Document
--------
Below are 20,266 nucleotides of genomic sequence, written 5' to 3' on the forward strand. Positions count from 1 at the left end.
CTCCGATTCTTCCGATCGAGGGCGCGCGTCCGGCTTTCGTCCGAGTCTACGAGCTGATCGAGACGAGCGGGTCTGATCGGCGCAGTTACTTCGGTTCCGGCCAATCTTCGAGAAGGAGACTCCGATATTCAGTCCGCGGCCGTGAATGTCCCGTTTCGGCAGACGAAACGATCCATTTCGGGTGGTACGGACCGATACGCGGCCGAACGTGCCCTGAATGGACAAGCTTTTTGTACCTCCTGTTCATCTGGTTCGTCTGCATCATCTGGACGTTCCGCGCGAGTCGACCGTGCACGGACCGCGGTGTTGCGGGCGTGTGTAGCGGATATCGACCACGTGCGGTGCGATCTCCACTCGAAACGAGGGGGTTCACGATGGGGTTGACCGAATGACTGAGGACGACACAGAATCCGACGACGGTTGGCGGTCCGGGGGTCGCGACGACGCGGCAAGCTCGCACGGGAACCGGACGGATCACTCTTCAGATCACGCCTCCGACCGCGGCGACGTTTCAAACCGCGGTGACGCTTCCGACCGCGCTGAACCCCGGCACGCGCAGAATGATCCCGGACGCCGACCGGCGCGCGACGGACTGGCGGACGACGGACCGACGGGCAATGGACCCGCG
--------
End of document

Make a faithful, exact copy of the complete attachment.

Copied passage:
Below are 20,266 nucleotides of genomic sequence, written 5' to 3' on the forward strand. Positions count from 1 at the left end.
CTCCGATTCTTCCGATCGAGGGCGCGCGTCCGGCTTTCGTCCGAGTCTACGAGCTGATCGAGACGAGCGGGTCTGATCGGCGCAGTTACTTCGGTTCCGGCCAATCTTCGAGAAGGAGACTCCGATATTCAGTCCGCGGCCGTGAATGTCCCGTTTCGGCAGACGAAACGATCCATTTCGGGTGGTACGGACCGATACGCGGCCGAACGTGCCCTGAATGGACAAGCTTTTTGTACCTCCTGTTCATCTGGTTCGTCTGCATCATCTGGACGTTCCGCGCGAGTCGACCGTGCACGGACCGCGGTGTTGCGGGCGTGTGTAGCGGATATCGACCACGTGCGGTGCGATCTCCACTCGAAACGAGGGGGTTCACGATGGGGTTGACCGAATGACTGAGGACGACACAGAATCCGACGACGGTTGGCGGTCCGGGGGTCGCGACGACGCGGCAAGCTCGCACGGGAACCGGACGGATCACTCTTCAGATCACGCCTCCGACCGCGGCGACGTTTCAAACCGCGGTGACGCTTCCGACCGCGCTGAACCCCGGCACGCGCAGAATGATCCCGGACGCCGACCGGCGCGCGACGGACTGGCGGACGACGGACCGACGGGCAATGGACCCGCG